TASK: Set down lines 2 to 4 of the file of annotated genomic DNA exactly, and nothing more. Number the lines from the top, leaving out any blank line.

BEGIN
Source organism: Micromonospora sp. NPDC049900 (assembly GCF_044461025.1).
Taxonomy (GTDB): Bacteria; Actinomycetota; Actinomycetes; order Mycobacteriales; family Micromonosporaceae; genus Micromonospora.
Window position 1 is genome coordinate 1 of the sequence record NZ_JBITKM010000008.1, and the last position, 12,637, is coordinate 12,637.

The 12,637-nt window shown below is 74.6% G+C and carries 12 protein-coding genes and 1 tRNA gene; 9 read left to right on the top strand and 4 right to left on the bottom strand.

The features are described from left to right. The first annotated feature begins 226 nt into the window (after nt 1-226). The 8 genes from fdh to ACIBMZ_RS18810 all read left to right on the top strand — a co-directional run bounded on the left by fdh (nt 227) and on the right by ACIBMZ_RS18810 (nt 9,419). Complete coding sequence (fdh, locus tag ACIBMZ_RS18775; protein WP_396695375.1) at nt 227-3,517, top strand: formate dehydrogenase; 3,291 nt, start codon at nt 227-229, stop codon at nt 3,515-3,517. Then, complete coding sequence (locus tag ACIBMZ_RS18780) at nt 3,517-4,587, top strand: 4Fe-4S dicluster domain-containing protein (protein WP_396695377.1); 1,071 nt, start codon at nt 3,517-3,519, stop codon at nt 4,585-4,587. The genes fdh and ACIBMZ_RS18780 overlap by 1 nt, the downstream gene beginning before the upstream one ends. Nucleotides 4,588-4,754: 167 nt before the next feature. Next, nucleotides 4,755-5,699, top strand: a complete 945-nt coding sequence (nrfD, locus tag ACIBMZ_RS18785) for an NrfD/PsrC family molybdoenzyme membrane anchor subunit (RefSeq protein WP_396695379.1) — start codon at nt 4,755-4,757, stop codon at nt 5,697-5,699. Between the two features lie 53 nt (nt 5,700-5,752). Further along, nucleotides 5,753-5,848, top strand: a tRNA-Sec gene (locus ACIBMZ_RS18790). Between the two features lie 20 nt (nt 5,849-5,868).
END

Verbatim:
Taxonomy (GTDB): Bacteria; Actinomycetota; Actinomycetes; order Mycobacteriales; family Micromonosporaceae; genus Micromonospora.
Window position 1 is genome coordinate 1 of the sequence record NZ_JBITKM010000008.1, and the last position, 12,637, is coordinate 12,637.

The 12,637-nt window shown below is 74.6% G+C and carries 12 protein-coding genes and 1 tRNA gene; 9 read left to right on the top strand and 4 right to left on the bottom strand.